Jerusalem - Israel's chief of military intelligence was ordered Sunday not to discuss an alleged air raid on Syria before a powerful parliamentary panel, tightening the veil of secrecy the government has thrown around the issue.
Tzachi Hanegbi, chairman of parliament's foreign affairs and defense committee, told reporters he instructed military intelligence chief Amos Yadlin to avoid any mention of Syria at a committee meeting Sunday. Panel members regularly report to journalists during and after committee meetings.
In a statement some participants saw as an oblique reference to the alleged Syria raid, Yadlin told the meeting, "Israel's deterrence has been rehabilitated since the Lebanon war, and it affects the entire regional system, including Iran and Syria," according to a lawmaker who was present.
The lawmaker spoke on condition of anonymity because he was not authorized to disclose the meeting's contents to the media.
Foreign news reports have suggested that Israel struck a Syrian site designed to make non-conventional weapons, possibly a nuclear installation.
John Bolton, the former US ambassador to the UN, told Israeli Channel 10 TV he thought Israel might have been attacking a nuclear installation, "a message not only to Syria, but to Iran."
"I think it would be unusual for Israel to conduct a military operation inside Syria other than for a very high value target, and certainly a Syrian effort in the nuclear weapons area would qualify," Bolton said in an interview broadcast Sunday.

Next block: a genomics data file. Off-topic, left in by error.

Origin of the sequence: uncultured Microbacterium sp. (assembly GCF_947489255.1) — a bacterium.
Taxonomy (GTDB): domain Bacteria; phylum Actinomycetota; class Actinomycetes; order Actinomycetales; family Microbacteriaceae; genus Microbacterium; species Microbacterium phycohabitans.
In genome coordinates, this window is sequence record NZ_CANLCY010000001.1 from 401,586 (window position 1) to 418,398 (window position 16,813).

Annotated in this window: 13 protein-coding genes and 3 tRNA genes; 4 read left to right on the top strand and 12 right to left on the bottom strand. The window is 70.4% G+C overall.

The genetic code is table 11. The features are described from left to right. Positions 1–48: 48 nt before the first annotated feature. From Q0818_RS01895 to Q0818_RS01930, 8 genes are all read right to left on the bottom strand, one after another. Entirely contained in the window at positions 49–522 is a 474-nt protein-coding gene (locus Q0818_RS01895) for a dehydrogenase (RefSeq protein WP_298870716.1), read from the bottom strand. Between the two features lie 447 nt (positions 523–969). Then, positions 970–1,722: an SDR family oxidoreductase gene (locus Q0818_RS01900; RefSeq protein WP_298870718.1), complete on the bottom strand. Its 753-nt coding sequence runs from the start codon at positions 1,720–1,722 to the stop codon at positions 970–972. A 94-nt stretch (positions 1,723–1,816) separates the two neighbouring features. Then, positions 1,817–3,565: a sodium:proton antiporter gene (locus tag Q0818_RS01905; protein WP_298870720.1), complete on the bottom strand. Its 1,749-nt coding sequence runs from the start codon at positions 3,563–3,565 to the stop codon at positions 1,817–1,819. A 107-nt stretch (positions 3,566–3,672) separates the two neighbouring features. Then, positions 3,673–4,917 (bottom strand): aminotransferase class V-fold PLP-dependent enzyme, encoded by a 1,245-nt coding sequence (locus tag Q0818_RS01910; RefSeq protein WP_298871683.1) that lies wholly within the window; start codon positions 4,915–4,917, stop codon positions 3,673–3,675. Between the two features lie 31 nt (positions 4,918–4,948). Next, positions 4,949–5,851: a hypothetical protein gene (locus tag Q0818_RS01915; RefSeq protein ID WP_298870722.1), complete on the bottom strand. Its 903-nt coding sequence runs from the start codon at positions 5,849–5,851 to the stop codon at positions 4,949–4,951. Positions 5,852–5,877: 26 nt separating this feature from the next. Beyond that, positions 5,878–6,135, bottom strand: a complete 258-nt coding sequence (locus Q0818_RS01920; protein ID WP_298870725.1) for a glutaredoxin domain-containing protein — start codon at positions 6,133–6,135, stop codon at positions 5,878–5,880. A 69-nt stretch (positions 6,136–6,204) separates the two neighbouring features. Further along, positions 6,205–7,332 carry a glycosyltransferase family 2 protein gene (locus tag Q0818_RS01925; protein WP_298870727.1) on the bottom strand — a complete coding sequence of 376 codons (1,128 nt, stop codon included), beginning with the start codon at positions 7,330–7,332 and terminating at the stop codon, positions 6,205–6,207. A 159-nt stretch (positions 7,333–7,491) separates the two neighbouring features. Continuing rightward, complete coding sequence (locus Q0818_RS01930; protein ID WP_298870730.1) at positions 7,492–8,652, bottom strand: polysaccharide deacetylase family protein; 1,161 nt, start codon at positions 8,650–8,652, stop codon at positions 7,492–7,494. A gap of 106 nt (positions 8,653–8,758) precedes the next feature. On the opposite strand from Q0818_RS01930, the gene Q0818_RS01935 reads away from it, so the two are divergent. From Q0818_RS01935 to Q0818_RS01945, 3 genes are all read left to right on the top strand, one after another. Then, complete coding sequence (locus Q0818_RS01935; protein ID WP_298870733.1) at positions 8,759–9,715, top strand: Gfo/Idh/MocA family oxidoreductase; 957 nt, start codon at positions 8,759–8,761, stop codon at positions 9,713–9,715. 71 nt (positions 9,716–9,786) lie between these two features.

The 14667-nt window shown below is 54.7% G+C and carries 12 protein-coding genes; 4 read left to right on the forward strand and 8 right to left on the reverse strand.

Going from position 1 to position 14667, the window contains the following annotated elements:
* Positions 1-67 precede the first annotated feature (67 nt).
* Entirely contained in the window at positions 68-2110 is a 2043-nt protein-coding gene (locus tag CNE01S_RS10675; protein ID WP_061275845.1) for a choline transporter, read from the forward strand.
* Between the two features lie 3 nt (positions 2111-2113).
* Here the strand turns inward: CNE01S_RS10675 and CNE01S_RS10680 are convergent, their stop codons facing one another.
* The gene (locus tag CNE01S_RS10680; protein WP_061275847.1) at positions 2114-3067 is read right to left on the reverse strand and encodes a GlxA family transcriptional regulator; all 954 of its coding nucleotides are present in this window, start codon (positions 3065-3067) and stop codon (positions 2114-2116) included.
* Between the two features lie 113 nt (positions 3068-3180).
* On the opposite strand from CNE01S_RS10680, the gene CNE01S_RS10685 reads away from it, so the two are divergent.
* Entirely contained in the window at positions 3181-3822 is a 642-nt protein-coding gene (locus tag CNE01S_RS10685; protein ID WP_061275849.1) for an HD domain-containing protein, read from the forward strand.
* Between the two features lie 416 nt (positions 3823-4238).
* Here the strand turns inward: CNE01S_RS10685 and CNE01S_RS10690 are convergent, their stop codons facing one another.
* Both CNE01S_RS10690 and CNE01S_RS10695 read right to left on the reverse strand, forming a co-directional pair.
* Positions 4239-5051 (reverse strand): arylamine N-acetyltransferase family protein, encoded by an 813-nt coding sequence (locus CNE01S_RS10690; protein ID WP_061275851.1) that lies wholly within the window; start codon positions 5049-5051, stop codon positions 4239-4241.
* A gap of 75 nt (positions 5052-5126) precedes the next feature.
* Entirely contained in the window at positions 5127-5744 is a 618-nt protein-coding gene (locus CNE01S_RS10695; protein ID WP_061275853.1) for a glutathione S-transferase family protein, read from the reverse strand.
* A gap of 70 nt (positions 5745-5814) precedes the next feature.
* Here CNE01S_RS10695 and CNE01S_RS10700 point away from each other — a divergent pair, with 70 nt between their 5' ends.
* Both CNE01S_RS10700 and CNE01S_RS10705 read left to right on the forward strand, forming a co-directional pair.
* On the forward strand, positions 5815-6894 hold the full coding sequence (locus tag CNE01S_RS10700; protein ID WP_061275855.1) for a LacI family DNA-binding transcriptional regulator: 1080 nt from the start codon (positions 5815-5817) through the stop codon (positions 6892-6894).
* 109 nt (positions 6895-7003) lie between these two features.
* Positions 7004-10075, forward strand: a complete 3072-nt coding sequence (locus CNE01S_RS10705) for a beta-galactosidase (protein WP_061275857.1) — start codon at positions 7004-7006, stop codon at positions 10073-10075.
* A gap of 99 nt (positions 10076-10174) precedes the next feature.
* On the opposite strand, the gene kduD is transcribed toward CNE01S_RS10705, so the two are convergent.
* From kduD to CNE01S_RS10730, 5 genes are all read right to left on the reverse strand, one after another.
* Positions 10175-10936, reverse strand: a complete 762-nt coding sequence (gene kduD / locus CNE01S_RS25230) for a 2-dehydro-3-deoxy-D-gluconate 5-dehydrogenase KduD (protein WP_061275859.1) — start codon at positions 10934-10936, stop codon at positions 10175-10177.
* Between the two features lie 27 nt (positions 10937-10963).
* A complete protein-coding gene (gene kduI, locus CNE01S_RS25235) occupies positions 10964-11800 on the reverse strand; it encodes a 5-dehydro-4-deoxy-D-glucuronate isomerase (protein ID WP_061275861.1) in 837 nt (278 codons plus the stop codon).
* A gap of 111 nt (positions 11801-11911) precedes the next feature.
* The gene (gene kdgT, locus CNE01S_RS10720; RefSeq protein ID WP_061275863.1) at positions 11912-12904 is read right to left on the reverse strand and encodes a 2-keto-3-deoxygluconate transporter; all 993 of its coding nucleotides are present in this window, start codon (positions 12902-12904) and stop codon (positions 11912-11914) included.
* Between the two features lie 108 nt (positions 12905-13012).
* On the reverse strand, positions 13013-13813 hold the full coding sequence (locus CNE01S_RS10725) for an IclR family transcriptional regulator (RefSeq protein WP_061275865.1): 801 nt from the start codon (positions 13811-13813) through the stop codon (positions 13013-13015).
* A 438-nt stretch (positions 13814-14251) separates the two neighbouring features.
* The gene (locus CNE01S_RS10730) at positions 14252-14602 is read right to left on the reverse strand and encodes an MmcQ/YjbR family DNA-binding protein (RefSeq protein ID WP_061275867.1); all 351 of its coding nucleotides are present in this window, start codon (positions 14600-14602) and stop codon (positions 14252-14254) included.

Bolton, who has long called for a hard line against the Syria and Iran, did not indicate he had firsthand information about the incident.
Among the other possible explanations are that Israel was on an intelligence-gathering mission, testing Syria's air defenses, scouting an air corridor for a future strike against Iranian nuclear facilities, or hitting a shipment of arms destined for Hezbollah.
In the past, Israel often has been swift to announce such operations. This time, Syria announced the incident, saying its air space had been entered and that Israel had "dropped munitions." Syria has offered no evidence of any Israeli attack.
Syria and Israel fought each other in the 1967 and 1973 Mideast wars. Their last direct military confrontation was in neighboring Lebanon in 1982, when Israel's air force shot down dozens of Syrian warplanes and Israel destroyed Syrian tanks.
Israel has dismissed recent calls by Syria to restart peace talks, citing the Damascus regime's continued support for Palestinian militant groups and Hezbollah.